Things to Look For When Buying a Used Car

"I wish I had known about that."

Those are words you never want to speak after purchasing a used car. If you're in the market for a pre-owned vehicle, chances are you've researched the various makes and models, pricing, dependability ratings, and more. You've also likely received plenty of solicited – and perhaps unsolicited – advice from friends and family.

What to look for when buying a used car

That's all valuable information, but there are also a few less common issues to consider when you're on the hunt for your next ride. Understanding them can help you avoid unwelcome expenses and headaches.

Repaired Vehicles with Clean Titles - Find the best car deals!

When searching for a used car, many of us know that it's best to focus on those with a clean title. A vehicle with a clean title boasts a vehicle history report showing no indication of a prior accident or any substantial body or frame repair. Don't rule out repaired vehicles altogether but know they should be priced accordingly and thoroughly inspected before purchase.

Unfortunately, not all vehicle damage makes it to the vehicle history report. This is especially true with fleet and rental cars, which are often abused by customers and may be returned a little worse for wear. If the vehicle requires repair, but no one filed an accident report, the fleet or rental company may fix the car or sell it at auction to a dealer who can repair and sell it. In either case, the result is a repaired car with a clean title. 

For this reason, we suggest always having a used vehicle inspected by a trusted mechanic. 

Imported Vehicles (from Canada) - Find the best car deals!

Typically, when talking about imported vehicles, you might think of BMWs or Toyotas shipped over from Germany or Japan. In this case, we're referencing used cars and trucks imported to the U.S. from Canada. 

When exchange rates are favorable, U.S. dealers see a significant financial incentive to purchase vehicles in Canada to resell them for a considerable profit here. For example, if you've seen a Ford F-150 with a bedside XTR decal, that was originally a Canadian truck. Generally, these vehicles offer a win-win for dealers and used-car shoppers seeking a clean, low-mileage, late-model vehicle.

Registered importers make sure the vehicles coming from Canada into the U.S. meet all necessary regulations, and they must provide paperwork proving it. But they have no control over the vehicles' warranties.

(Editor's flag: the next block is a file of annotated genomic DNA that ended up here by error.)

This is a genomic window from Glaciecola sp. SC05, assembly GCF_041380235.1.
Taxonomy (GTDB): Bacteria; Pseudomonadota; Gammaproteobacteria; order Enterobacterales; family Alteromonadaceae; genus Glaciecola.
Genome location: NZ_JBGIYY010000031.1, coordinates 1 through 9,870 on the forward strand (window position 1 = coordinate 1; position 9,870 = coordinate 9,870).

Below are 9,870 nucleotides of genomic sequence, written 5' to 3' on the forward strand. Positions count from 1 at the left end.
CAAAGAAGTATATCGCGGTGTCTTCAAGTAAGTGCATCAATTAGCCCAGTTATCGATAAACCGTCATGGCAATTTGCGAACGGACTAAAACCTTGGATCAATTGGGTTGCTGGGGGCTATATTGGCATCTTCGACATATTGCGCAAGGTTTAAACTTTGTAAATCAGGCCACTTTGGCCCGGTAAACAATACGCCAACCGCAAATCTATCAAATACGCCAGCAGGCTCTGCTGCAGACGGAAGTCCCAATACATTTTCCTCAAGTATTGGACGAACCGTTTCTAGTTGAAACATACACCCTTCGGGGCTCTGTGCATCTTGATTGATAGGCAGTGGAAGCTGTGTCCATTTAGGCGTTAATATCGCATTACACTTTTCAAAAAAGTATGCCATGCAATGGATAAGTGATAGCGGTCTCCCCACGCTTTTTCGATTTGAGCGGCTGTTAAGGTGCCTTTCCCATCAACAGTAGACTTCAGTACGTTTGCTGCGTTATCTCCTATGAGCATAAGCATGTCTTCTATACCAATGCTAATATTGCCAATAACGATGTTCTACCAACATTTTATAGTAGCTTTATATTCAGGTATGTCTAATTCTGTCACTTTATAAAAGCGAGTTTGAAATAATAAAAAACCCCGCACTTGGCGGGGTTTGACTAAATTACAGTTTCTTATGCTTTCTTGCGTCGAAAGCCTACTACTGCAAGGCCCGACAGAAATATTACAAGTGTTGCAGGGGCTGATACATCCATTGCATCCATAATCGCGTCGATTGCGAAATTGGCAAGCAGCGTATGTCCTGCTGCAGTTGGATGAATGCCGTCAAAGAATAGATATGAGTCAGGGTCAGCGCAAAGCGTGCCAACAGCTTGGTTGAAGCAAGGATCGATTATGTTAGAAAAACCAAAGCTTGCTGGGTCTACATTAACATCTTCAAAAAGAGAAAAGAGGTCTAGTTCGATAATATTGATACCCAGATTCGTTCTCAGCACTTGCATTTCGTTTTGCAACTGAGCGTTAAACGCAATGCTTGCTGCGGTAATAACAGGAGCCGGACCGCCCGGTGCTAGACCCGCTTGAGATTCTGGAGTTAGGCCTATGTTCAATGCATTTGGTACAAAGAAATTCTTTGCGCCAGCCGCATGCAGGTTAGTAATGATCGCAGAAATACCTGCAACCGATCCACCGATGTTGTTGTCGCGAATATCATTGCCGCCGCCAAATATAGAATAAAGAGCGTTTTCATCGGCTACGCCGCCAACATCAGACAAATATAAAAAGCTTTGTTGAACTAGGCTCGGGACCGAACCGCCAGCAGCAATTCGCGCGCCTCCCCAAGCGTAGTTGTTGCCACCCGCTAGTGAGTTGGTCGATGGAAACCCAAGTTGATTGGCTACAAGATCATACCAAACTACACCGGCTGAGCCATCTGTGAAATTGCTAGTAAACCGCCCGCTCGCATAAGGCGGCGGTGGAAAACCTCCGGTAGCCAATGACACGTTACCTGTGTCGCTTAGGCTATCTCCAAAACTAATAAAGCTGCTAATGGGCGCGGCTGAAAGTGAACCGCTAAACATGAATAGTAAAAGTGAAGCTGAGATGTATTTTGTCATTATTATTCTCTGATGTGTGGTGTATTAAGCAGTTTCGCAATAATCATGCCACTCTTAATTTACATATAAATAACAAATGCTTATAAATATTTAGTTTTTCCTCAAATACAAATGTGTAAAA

In many cases, the manufacturer will honor the warranty in both countries. Put another way, a five-year/60,000-mile powertrain warranty that was valid in Canada still applies to the car once it is registered in the U.S. However, companies such as Fiat Chrysler Automobiles put several restrictions on how warranties apply to imported models, essentially invalidating coverage for anyone other than a Canadian citizen living in the U.S. 

To compensate for this, many dealers will offer a third-party warranty that may or may not be as extensive as FCA's original. If you have any doubts, jot down the vehicle identification number (VIN) and call the manufacturer to verify the remaining warranty coverage.

Modified Vehicles - Find the best car deals!

After searching long and far, you've found that sports car with an intoxicating exhaust note or a lifted pickup with the perfect rugged stance. Of course, you make the purchase and look forward to years of enjoyment. Until, that is, you encounter the technician at the state inspection station. He informs you that your exhaust is missing the required mufflers, or those meaty tires don't sit flush with the fenders and are, therefore, illegal.

It's highly unlikely you'll run into this scenario with a vehicle purchased from a large dealership, but it certainly is a possibility with a private-party sale. After the last state inspection, owners may have made alterations or may know a friendly tech who lets the violations slide. But the car is now yours, as is the expense of adding mufflers, fender flares, or whatever else may be necessary to bring the car or truck into compliance.

Again, you can avoid this potential issue by having the vehicle inspected by a knowledgeable mechanic before purchase.

Estate Vehicles - Find the best car deals!

Occasionally you'll find what is known as an estate vehicle amongst online classified ads, so it's helpful to know a bit about them. 

Typically, when someone passes away, any vehicle they own is often left as part of their estate, overseen by an attorney or family member. If the estate decides to sell a vehicle, it will need to do so without the simple signing of the title or bill of sale. Instead, an executor or power of attorney (POA) will need to act as the seller and provide appropriate documentation. That may include a copy of the POA paperwork, death certificate, or any forms your state deems necessary to transfer ownership to you legally.

As one might imagine, follow-up in these instances can be difficult, especially with family members who may be located out-of-state or hard to reach. To avoid this, call or visit your local DMV office to make sure you're fully informed before buying an estate vehicle.